Bobo jury to return Monday for eighth day of deliberations
TUSCALOOSA (AP) — Jurors haven't reached a verdict through seven days of deliberations in the Medicaid fraud trial of prominent Tuscaloosa physician Phillip Bobo, but they will try again Monday.
U.S. District Judge Scott Coogler, who was filling in Friday for another judge, called jurors into the courtroom about 2 p.m., saying he wanted to get a feel for how much longer the panel might want to work and whether jurors wanted to return Monday.
The jurors returned to the jury room and sent the judge a note saying, "The jury believes that if we do not reach a decision by 4 p.m. today, we will return Monday."
The jury didn't reach a verdict before breaking for the weekend.
The jury began its deliberations Aug. 9 after listening to seven days of testimony.
Bobo, 63, is charged with health care and wire fraud, tampering with witnesses and lying to the FBI and under oath at his first trial.
Bobo contends his actions and statements have been misrepresented by federal prosecutors and that he was negotiating a business arrangement with health care providers, not trying to pay them to drop out of any bidding on the contract to provide prenatal care to poor women in west Alabama.
Federal prosecutors say Bobo tried to rig the bidding process in 1999 with help from friends in then-Gov. Don Siegelman's administration. The government says he proposed a payoff of $800,000, including $550,000 from the state-funded Alabama Fire College in Tuscaloosa, where Bobo was medical director.
Bobo's conviction at his first trial in 2001 was thrown out by a federal appeals court, which said the indictment was faulty. Jurors in the first trial deliberated two days.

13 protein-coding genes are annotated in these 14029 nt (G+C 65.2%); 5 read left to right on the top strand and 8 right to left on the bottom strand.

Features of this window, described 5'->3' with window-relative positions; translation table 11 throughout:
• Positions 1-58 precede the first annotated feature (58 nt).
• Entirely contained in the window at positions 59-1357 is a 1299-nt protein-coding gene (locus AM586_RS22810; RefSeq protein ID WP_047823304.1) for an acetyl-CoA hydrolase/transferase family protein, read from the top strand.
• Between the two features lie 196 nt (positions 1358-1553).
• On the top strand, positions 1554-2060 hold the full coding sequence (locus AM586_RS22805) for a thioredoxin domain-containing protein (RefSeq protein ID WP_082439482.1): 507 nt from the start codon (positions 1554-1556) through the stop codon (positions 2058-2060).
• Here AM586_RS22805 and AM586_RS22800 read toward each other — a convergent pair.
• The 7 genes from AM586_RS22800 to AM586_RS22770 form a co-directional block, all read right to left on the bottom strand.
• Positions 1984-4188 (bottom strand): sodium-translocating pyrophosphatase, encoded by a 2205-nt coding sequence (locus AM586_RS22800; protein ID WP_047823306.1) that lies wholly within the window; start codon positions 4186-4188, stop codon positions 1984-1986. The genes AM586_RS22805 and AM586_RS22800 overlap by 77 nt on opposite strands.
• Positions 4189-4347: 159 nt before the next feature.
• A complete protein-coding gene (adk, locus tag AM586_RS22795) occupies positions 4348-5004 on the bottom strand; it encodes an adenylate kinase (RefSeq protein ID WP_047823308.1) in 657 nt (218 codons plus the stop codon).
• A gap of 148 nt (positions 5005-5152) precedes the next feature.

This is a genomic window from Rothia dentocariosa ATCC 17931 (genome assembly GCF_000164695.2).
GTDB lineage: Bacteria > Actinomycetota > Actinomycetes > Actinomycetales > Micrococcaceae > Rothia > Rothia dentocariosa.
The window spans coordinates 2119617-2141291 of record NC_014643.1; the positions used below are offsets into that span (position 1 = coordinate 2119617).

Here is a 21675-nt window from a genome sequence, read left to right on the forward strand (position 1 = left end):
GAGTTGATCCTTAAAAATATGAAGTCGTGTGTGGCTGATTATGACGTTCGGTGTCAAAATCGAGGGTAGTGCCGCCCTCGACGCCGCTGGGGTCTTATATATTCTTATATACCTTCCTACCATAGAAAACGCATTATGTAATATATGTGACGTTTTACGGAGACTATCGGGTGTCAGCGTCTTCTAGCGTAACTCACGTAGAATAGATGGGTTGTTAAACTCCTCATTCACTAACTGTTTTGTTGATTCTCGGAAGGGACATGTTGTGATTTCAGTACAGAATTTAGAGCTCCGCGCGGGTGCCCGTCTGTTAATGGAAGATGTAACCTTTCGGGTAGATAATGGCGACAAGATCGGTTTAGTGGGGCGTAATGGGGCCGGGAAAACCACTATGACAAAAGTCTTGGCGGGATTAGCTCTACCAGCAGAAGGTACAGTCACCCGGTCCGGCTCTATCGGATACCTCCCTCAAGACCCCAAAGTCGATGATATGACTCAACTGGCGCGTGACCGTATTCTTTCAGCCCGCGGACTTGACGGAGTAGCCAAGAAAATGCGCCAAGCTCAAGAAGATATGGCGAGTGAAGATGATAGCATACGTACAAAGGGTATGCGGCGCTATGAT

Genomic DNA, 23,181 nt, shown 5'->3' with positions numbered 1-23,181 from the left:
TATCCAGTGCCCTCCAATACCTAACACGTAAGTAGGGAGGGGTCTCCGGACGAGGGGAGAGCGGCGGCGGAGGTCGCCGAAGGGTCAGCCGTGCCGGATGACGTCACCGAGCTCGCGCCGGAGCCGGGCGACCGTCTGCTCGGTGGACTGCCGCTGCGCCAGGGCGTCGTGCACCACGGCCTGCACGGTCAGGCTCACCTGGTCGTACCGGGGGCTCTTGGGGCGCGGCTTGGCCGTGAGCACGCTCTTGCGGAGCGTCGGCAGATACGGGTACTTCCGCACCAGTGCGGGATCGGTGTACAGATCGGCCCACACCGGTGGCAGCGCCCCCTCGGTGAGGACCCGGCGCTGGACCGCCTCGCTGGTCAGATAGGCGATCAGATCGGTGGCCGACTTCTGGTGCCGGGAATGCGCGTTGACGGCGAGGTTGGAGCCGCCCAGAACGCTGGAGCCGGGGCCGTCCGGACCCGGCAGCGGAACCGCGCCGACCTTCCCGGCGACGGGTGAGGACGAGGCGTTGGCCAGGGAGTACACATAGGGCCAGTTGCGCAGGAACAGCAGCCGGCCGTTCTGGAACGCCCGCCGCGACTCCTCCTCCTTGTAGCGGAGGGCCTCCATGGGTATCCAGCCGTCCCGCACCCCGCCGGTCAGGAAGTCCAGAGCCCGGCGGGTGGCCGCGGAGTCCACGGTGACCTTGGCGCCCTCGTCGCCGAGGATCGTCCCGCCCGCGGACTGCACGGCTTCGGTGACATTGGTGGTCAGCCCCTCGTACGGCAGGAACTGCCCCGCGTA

Siegelman and his chief of staff, Paul Hamrick, were charged with Bobo when he was indicted for the second trial. But federal prosecutors dropped the case against them in 2004 after a federal judge ruled there was not enough evidence to support a key conspiracy charge.
Nick Bailey, who was Siegelman's executive secretary, testified during the second trial that he took a private charter flight from Montgomery to Tusca-loosa in spring 1999 to show Bobo information on the state's Medicaid bid process. He said he had received the information earlier in the day in a meeting with four other Siegelman staff members and advisers, and that he regarded it as confidential.
Bobo said Bailey only told him that the bids for the Medicaid contracts were too high.
Bailey has pleaded guilty to bribery and been sentenced to 18 months in prison. He also testified against Siegelman during his bribery and mail fraud trial last year in Montgomery.
Copyright 2005 Associated Press. All rights reserved. This material may not be published, broadcast, rewritten or redistributed.
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